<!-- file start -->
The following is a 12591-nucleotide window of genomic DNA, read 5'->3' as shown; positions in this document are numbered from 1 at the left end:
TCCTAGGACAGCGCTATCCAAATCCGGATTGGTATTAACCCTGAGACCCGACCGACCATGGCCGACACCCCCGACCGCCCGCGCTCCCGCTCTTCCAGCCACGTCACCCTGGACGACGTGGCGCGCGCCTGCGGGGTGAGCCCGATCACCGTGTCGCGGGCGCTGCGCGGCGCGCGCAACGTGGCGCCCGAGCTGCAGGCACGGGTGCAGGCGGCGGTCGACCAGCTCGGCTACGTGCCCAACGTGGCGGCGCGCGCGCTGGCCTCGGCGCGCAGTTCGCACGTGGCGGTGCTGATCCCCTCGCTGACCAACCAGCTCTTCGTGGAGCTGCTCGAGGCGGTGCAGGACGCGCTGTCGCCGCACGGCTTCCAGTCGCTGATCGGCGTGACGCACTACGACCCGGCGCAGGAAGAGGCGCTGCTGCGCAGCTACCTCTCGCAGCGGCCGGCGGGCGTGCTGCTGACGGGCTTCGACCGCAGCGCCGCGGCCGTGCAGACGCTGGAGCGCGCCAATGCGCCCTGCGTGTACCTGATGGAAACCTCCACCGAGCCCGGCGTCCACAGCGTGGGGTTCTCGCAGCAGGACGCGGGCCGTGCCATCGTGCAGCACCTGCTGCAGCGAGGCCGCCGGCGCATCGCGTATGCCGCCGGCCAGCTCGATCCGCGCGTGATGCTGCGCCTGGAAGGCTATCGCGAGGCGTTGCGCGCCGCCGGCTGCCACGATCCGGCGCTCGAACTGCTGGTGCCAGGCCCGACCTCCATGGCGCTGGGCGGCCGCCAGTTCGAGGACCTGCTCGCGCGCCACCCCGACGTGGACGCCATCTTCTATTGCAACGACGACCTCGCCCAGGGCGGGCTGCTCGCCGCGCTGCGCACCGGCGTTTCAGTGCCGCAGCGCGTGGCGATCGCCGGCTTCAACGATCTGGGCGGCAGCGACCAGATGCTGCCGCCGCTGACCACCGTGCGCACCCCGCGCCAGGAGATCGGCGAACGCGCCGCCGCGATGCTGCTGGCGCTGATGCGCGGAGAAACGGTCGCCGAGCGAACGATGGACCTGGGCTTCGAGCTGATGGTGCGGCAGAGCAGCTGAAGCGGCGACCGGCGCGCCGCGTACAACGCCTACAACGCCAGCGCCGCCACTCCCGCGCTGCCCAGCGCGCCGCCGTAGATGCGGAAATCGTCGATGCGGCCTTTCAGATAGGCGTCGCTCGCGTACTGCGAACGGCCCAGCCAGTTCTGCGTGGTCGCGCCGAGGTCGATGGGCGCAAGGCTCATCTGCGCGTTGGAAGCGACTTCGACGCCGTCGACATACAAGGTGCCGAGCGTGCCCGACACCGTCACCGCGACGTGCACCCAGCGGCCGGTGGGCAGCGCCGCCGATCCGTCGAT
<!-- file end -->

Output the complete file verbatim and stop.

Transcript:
The following is a 12591-nucleotide window of genomic DNA, read 5'->3' as shown; positions in this document are numbered from 1 at the left end:
TCCTAGGACAGCGCTATCCAAATCCGGATTGGTATTAACCCTGAGACCCGACCGACCATGGCCGACACCCCCGACCGCCCGCGCTCCCGCTCTTCCAGCCACGTCACCCTGGACGACGTGGCGCGCGCCTGCGGGGTGAGCCCGATCACCGTGTCGCGGGCGCTGCGCGGCGCGCGCAACGTGGCGCCCGAGCTGCAGGCACGGGTGCAGGCGGCGGTCGACCAGCTCGGCTACGTGCCCAACGTGGCGGCGCGCGCGCTGGCCTCGGCGCGCAGTTCGCACGTGGCGGTGCTGATCCCCTCGCTGACCAACCAGCTCTTCGTGGAGCTGCTCGAGGCGGTGCAGGACGCGCTGTCGCCGCACGGCTTCCAGTCGCTGATCGGCGTGACGCACTACGACCCGGCGCAGGAAGAGGCGCTGCTGCGCAGCTACCTCTCGCAGCGGCCGGCGGGCGTGCTGCTGACGGGCTTCGACCGCAGCGCCGCGGCCGTGCAGACGCTGGAGCGCGCCAATGCGCCCTGCGTGTACCTGATGGAAACCTCCACCGAGCCCGGCGTCCACAGCGTGGGGTTCTCGCAGCAGGACGCGGGCCGTGCCATCGTGCAGCACCTGCTGCAGCGAGGCCGCCGGCGCATCGCGTATGCCGCCGGCCAGCTCGATCCGCGCGTGATGCTGCGCCTGGAAGGCTATCGCGAGGCGTTGCGCGCCGCCGGCTGCCACGATCCGGCGCTCGAACTGCTGGTGCCAGGCCCGACCTCCATGGCGCTGGGCGGCCGCCAGTTCGAGGACCTGCTCGCGCGCCACCCCGACGTGGACGCCATCTTCTATTGCAACGACGACCTCGCCCAGGGCGGGCTGCTCGCCGCGCTGCGCACCGGCGTTTCAGTGCCGCAGCGCGTGGCGATCGCCGGCTTCAACGATCTGGGCGGCAGCGACCAGATGCTGCCGCCGCTGACCACCGTGCGCACCCCGCGCCAGGAGATCGGCGAACGCGCCGCCGCGATGCTGCTGGCGCTGATGCGCGGAGAAACGGTCGCCGAGCGAACGATGGACCTGGGCTTCGAGCTGATGGTGCGGCAGAGCAGCTGAAGCGGCGACCGGCGCGCCGCGTACAACGCCTACAACGCCAGCGCCGCCACTCCCGCGCTGCCCAGCGCGCCGCCGTAGATGCGGAAATCGTCGATGCGGCCTTTCAGATAGGCGTCGCTCGCGTACTGCGAACGGCCCAGCCAGTTCTGCGTGGTCGCGCCGAGGTCGATGGGCGCAAGGCTCATCTGCGCGTTGGAAGCGACTTCGACGCCGTCGACATACAAGGTGCCGAGCGTGCCCGACACCGTCACCGCGACGTGCACCCAGCGGCCGGTGGGCAGCGCCGCCGATCCGTCGAT